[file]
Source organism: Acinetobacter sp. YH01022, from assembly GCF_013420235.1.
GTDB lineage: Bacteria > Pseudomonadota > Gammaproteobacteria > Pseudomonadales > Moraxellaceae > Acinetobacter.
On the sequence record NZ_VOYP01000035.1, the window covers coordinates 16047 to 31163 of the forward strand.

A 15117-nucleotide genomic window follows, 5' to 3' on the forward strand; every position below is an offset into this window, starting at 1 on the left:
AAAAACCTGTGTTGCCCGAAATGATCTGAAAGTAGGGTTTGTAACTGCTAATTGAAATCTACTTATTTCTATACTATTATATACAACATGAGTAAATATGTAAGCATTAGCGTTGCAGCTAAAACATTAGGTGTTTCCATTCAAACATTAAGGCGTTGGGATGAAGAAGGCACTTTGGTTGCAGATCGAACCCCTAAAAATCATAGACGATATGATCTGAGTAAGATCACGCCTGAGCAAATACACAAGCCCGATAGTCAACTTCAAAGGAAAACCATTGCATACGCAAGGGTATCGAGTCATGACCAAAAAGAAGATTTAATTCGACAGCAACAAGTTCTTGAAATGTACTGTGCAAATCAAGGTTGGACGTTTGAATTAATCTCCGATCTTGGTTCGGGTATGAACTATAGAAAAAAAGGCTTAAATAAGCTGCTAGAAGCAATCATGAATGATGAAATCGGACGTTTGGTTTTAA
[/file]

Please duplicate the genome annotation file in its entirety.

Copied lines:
Source organism: Acinetobacter sp. YH01022, from assembly GCF_013420235.1.
GTDB lineage: Bacteria > Pseudomonadota > Gammaproteobacteria > Pseudomonadales > Moraxellaceae > Acinetobacter.
On the sequence record NZ_VOYP01000035.1, the window covers coordinates 16047 to 31163 of the forward strand.

A 15117-nucleotide genomic window follows, 5' to 3' on the forward strand; every position below is an offset into this window, starting at 1 on the left:
AAAAACCTGTGTTGCCCGAAATGATCTGAAAGTAGGGTTTGTAACTGCTAATTGAAATCTACTTATTTCTATACTATTATATACAACATGAGTAAATATGTAAGCATTAGCGTTGCAGCTAAAACATTAGGTGTTTCCATTCAAACATTAAGGCGTTGGGATGAAGAAGGCACTTTGGTTGCAGATCGAACCCCTAAAAATCATAGACGATATGATCTGAGTAAGATCACGCCTGAGCAAATACACAAGCCCGATAGTCAACTTCAAAGGAAAACCATTGCATACGCAAGGGTATCGAGTCATGACCAAAAAGAAGATTTAATTCGACAGCAACAAGTTCTTGAAATGTACTGTGCAAATCAAGGTTGGACGTTTGAATTAATCTCCGATCTTGGTTCGGGTATGAACTATAGAAAAAAAGGCTTAAATAAGCTGCTAGAAGCAATCATGAATGATGAAATCGGACGTTTGGTTTTAA